The Hong Kong budget, delivered by Financial Secretary Paul MP Chan FCPA, announced a surplus of HK$92.8 billion for 2016-17.
The surplus will be used to fund tax relief for individuals and business, and boost infrastructure, innovation, education and community services.
The very positive financial result for Hong Kong has been driven by a boost in revenue from land sales and stamp duty, as well as moderate economic growth, particularly in the second half of 2016.
Hong Kong’s public finances are forecast to remain one of the healthiest, if not the healthiest in the world, with reserves of HK$935.7 billion, which is the equivalent of 23 months of government expenditure. The Government is forecasting a surplus of HK$16.3 billion for 2017-18.
The Hong Kong economy is expected to grow two to three per cent in 2017-18. Financial Secretary Chan stated in his first budget speech that "the slightly improved global economy over the recent period will lend support to Hong Kong’s export performance.”
However, he added the following note of caution: “The uncertain external environment and interest rate trend may trigger abrupt shifts in capital flows and heighten volatility in local asset prices.”
CPA Australia notes that such a strong surplus not only provides Hong Kong with fiscal and structural stability but also allows it to respond to such external uncertainty should the need arise and make the required strategic investments that will strengthen its competitive advantage and secure its future.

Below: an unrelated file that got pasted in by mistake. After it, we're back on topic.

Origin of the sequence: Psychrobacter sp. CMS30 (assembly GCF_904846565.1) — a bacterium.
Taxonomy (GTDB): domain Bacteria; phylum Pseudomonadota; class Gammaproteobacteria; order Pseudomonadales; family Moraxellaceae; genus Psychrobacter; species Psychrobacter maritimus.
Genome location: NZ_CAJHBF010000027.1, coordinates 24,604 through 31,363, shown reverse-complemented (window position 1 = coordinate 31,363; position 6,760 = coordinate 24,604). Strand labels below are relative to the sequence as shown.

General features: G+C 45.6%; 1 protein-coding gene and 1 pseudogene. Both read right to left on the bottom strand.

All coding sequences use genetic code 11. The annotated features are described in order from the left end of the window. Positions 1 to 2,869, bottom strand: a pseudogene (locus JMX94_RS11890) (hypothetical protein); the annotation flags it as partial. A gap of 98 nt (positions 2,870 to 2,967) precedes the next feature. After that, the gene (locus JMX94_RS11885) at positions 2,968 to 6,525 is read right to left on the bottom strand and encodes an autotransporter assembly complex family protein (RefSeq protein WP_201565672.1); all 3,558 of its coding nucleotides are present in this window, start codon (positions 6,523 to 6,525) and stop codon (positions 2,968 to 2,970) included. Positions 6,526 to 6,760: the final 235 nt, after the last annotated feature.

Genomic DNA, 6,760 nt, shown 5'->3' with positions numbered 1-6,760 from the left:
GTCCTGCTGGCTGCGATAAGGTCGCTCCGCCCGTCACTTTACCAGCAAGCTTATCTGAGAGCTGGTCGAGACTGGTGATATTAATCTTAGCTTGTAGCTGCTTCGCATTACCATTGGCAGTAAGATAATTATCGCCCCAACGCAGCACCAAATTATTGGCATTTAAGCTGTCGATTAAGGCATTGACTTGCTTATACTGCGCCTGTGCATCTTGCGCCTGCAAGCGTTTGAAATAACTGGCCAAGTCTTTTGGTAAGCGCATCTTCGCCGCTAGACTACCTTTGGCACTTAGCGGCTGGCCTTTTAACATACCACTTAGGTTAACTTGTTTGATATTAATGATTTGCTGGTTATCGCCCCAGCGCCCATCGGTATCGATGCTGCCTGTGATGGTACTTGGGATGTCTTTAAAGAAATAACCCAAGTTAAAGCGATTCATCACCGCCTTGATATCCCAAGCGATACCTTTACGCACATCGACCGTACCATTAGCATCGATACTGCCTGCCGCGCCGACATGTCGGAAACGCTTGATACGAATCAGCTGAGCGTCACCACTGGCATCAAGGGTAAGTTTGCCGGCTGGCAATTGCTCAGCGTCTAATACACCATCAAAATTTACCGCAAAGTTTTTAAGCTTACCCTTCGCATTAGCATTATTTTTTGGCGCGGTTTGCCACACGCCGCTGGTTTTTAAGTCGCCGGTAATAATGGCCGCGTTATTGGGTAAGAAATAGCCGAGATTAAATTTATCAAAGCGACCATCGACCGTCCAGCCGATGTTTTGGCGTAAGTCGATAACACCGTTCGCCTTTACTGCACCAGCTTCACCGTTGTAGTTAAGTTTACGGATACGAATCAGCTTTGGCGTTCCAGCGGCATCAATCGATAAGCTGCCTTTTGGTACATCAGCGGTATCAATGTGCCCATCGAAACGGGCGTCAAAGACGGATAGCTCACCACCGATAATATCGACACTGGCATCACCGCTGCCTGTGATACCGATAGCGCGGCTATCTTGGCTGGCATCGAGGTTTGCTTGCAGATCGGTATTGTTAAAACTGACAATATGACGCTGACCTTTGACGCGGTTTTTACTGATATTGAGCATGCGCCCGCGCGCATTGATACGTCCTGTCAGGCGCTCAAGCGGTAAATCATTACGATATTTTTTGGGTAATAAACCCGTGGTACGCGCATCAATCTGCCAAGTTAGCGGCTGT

A commitment to tax reform
One of the key areas of interest in this year’s Hong Kong Budget was the announcement that the government will establish a tax policy unit within the Financial Services and Treasury Bureau to “comprehensively examine” the international competitiveness of Hong Kong’s tax regime and Hong Kong’s narrow tax base.
CPA Australia has been lobbying the government to develop and implement a comprehensive tax reform agenda for some time.
The establishment of this tax policy unit will be a critical component in determining how Hong Kong addresses its immediate and long-term social and economic challenges.
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Other budget highlights
Support for business:
- A reduction in the 2016/17 profits tax by 75 per cent, subject to a ceiling of HK$20,000. This measure is expected to benefit 132,000 taxpayers and reduce government revenue by HK$1.9 billion
- Extending the application period for the special concessionary measures under the SME Financing Guarantee Scheme to February 2018
- Assistance for businesses to further their development in Mainland China by extending the application period for the Dedicated Fund on Branding, Upgrading and Domestic Sales for five years until June 2022
- Strengthening the underwriting capacity of the Hong Kong Export Credit Insurance Corporation by raising its contingent liability from HK$40 billion to HK$55 billion
- Assistance for the tourism industry, including waiving the licence fees for travel agents, hotels, guest houses, restaurants and hawkers for one year and spending HK$243 million to further promote Hong Kong as a tourist and conference destination